Archive for the ‘Day Trips Around the UK’ Category

 I’ve been wanting to post this for quite a while, but its been kind of difficult because there is so much historical stuff I wanted to include in this post, and make sure I had my research correct.  So….here goes nothing.
Last saturday, a few friends and myself decided to take a day trip to Loch Ness through Haggis Adventures. While I spent 12 hours on a bus touring the upper parts of Scotland, it was a ton of fun! Here is the map of the route the tour followed: 

Map of Scotland

We met where the tour departed from at 7:45, which fortunately for me was only about a 10 minute walk from where I live on the Royal Mile.   We got on a bus that was very fancy, a mercedes complete with leather seats that reclined. Here is Matt (Tulane) and I on the bus:

Our tour guide ended up talking a lot about Edinburgh as we departed the city, and the most interesting thing I learned about was the levee.  When the levee was drained a few hundred years ago, they found over 100 female skeletons at the bottom.  Why? witches.   Just like we learned about in middle school, if a woman was suspected of being a witch in the medieval times, she was tied up and tossed into the river.  If she floated, she was then deemed a witch and suffered a horrible death.  The alternative, sinking, and ultimately drowning, means you werent a witch.  Then the townspeople would send a written apology to your family for wrongfully accusing the woman of being a witch.  Interesting stuff.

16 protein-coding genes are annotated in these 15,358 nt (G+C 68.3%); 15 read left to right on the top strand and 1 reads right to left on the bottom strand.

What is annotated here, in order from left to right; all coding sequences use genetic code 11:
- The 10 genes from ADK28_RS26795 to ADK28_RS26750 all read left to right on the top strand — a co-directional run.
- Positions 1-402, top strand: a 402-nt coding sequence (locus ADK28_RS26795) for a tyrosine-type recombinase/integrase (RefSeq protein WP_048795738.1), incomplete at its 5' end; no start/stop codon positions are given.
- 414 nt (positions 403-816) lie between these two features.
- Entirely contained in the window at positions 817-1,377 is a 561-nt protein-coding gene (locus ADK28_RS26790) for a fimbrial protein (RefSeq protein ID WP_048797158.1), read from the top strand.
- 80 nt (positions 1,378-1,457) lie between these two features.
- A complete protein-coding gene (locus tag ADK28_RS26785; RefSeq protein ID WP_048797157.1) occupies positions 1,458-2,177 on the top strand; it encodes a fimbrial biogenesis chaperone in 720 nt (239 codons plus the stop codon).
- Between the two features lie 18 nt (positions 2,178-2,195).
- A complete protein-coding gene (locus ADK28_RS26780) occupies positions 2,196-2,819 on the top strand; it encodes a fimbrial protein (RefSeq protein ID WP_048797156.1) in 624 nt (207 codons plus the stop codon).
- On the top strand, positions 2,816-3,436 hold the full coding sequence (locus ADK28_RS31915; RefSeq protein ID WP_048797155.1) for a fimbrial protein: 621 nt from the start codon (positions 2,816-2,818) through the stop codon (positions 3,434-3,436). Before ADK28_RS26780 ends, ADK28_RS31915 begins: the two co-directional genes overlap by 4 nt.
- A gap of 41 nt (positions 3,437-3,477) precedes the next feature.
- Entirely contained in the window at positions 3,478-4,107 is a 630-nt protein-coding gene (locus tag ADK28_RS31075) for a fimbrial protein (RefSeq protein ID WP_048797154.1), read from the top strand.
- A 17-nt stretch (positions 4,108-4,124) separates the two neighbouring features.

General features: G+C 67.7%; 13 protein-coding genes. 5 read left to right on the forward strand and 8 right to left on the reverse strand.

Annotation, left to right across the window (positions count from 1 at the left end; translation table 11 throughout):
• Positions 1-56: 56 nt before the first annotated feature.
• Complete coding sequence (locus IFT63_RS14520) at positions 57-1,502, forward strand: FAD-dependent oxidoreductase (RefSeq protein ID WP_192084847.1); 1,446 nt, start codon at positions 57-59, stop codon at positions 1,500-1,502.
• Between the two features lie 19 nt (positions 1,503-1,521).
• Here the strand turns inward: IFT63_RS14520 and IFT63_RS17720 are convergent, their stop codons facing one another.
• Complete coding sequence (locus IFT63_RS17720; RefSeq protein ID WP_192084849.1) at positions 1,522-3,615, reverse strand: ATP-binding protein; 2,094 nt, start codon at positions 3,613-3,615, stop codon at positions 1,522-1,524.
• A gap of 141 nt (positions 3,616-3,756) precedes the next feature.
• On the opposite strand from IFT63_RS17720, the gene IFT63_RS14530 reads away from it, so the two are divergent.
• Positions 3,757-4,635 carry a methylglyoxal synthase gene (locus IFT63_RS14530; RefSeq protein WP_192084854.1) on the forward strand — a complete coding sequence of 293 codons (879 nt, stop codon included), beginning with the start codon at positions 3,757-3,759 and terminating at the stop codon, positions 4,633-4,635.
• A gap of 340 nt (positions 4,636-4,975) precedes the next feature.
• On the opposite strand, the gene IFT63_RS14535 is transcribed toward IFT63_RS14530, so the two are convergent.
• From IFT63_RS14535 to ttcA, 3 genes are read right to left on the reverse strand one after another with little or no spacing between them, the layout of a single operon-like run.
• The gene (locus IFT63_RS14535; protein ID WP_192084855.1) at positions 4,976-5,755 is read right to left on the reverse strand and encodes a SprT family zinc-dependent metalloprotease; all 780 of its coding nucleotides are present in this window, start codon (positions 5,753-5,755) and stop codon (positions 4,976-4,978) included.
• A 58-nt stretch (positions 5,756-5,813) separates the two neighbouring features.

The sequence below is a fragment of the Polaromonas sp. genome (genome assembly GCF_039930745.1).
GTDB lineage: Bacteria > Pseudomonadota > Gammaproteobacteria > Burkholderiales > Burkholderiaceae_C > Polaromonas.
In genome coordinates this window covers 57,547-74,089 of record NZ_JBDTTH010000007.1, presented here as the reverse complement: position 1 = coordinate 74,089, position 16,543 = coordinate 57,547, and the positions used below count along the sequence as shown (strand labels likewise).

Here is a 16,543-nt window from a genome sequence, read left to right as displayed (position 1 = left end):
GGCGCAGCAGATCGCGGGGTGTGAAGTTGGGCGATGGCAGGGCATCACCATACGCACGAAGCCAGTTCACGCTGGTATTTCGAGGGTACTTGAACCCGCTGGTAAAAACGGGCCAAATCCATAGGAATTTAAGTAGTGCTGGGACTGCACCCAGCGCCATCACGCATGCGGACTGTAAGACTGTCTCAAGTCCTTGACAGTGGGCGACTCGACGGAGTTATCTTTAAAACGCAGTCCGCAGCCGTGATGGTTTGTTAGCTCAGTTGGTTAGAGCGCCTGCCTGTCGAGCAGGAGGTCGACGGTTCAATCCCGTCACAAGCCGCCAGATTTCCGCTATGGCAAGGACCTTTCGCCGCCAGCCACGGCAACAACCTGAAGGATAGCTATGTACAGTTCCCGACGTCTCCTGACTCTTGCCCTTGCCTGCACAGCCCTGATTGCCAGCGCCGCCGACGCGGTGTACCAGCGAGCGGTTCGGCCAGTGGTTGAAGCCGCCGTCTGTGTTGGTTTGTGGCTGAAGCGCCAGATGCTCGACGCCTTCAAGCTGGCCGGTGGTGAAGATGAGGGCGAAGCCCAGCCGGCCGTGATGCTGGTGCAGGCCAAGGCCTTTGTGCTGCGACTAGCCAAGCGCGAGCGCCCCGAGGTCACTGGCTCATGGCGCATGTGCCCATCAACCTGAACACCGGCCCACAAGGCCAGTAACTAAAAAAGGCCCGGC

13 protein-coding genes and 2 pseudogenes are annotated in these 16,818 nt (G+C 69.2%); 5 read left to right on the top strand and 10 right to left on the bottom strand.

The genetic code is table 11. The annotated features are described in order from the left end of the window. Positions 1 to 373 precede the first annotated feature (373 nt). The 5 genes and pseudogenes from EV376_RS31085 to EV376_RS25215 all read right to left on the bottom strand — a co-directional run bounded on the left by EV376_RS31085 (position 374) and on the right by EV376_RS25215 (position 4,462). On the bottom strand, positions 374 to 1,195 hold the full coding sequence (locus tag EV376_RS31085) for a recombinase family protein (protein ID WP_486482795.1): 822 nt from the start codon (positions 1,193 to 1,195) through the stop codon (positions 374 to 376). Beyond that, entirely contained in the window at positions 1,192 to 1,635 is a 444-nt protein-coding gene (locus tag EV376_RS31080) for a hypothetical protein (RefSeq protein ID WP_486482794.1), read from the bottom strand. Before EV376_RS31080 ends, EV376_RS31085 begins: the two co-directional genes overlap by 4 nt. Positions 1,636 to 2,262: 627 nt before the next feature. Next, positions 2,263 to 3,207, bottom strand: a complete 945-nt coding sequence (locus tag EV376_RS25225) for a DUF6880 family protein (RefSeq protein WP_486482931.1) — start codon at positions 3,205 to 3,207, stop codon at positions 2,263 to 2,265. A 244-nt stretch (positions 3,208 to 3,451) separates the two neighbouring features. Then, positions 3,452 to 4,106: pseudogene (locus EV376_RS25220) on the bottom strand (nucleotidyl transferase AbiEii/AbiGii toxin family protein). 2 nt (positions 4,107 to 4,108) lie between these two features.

I just thought that the bus was going to take us to Loch Ness and back, but we ended up stopping at a bunch of different places, the first being Stirling.  After passing the place where Monty Python and the holy grail was filmed